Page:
by Joe Shea
American Reporter Correspondent
June 2, 2014
SECOND-HIGHEST TOWER ON EARTH TO RISE FROM ARIZONA DESERT
BRADENTON, Fla., June 2, 2014 -- A 2,235-foot tower - the largest structure in the Western Hemisphere and the second largest in the world - is now planned for construction in San Luis, Ariz., about 30 miles south of Yuma on the U.S.-Mexican border, the American Reporter has learned.
San Luis is located about five hours south of Las Vegas, a half-hour south of Yuma and an hour east of Mexicali, Calif.
"I didn't know it was that tall," said San Luis resident Oliver Starkey when told of the SWET tower's planned height. He said local newspapers are written in Spanish, which he doesn't read, and there's been no television or radio coverage from the closest English-language stations. In fact, the company's CEO could not identify a single story about it other than his own Bloomberg News paid press release.
You can see the town's name on the FBI map of the area shown in the movie "The Last Stand," where the cartel bad guys murder a farmer and build a mobile assault bridge to let their boss cross the border after he escapes from FBI custody.
In the movie, Arnold Schwarzenegger plays a defiant, heroic sheriff who stops the drug boss in Somerton, a few miles northwest of San Luis and home to the city's building director, John Starkey.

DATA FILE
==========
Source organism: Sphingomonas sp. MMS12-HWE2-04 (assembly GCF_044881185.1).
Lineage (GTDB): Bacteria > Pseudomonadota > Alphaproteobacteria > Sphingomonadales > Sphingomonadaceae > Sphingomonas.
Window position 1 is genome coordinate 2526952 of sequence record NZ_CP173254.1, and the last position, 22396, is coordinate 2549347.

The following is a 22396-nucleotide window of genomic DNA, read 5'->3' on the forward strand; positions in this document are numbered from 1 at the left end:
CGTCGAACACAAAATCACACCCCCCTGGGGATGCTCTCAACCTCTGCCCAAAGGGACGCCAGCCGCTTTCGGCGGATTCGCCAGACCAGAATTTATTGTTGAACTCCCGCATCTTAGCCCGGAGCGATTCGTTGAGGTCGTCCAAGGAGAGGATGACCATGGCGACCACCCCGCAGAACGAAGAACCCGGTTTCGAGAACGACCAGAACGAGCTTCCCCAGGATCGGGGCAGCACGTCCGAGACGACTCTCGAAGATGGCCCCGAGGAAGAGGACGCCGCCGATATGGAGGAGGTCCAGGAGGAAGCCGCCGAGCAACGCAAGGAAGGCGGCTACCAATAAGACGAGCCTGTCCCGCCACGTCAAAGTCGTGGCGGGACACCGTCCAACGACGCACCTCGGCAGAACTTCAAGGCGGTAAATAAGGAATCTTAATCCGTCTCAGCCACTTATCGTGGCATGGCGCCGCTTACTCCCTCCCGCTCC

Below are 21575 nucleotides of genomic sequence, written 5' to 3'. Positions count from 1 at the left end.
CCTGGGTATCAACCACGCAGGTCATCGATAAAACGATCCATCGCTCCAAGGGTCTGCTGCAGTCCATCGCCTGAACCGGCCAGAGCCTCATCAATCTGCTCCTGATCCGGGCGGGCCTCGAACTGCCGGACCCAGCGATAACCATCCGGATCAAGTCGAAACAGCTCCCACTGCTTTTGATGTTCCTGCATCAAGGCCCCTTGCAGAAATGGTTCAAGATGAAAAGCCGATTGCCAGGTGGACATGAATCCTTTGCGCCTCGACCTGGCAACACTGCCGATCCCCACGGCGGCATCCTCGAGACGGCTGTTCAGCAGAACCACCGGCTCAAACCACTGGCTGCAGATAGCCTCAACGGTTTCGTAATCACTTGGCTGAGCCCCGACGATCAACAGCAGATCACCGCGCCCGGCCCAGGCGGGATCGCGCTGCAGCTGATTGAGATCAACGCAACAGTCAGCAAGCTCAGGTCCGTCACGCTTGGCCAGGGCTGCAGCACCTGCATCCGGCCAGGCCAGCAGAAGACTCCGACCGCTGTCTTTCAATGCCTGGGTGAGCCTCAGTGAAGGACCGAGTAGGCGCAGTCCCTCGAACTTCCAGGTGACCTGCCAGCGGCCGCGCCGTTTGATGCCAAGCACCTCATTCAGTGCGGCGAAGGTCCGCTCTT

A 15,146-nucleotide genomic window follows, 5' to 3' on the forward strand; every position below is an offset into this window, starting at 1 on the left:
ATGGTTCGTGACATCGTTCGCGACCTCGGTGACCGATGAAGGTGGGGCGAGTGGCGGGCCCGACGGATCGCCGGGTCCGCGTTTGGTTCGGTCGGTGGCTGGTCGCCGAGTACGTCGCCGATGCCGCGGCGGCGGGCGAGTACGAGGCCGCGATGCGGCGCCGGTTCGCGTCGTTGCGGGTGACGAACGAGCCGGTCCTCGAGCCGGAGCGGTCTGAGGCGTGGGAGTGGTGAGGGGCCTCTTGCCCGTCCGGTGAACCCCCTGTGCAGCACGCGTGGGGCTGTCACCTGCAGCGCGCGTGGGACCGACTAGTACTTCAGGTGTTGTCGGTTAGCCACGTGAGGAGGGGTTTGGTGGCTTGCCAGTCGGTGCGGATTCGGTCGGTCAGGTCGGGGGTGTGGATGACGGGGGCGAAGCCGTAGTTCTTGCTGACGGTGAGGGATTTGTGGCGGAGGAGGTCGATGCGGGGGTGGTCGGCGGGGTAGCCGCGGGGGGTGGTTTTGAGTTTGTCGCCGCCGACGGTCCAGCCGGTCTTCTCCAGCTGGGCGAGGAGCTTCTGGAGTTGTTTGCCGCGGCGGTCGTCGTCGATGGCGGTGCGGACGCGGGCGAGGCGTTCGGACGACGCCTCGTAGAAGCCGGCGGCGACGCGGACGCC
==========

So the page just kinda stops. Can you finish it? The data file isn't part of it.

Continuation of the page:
San Luis Mayor Gerardo Sanchez said the project, approved in April by city and company officials, is expected to create some 4,000 jobs in the city of 28,000, where Sanchez said unemployment is currently at 29%. About 1,700 of the jobs will be permanent, he added.
It is unclear, however, why that many employees would be needed to run a tower that essentially runs itself.
National Standard Finance, LLC, has conditionally agreed to be the lead investor and co-owner of the project.
National Standard is based on Pine Street in San Francisco's financial district and says it has infrastructure development agreements with sovereign governments around the world, and that its present investments range in size from $20 million to $500 million. Mayor Sanchez said he believes the funding is "guaranteed."
"We welcome it," the mayor said. "We're very excited."
The city approvals allow SWET to begin construction now, Sanchez said. In that process, there will be site plans and other documents to be submitted, but the city is happy it's been selected as the site for the first tower.
The Marine Corps' Air Station Yuma base is nearby, and its records of temperature, earthquakes and other data proved critical to siting of the project, Sanchez said.
"It's not just the energy and the jobs," he added. "This project will change the city."
Oliver Starkey *no relation to Jon(, however, said the Colorado River is reduced to just a water canal by the time it reaches San Luis.
Along the way, on its 1,450-mile course from Wyoming through seven U.S. and two Mexican states to its terminus in Mexico at the Gulf of California, it nourishes countless thousands of farm crops, cattle and sheep and some 40 million people, according to public affairs officer Rose Davis of the Lower Colorado Bureau of Reclamation. The Bureau operates a huge desalinization plant, treating salty agricultural runoff, in nearby Yuma.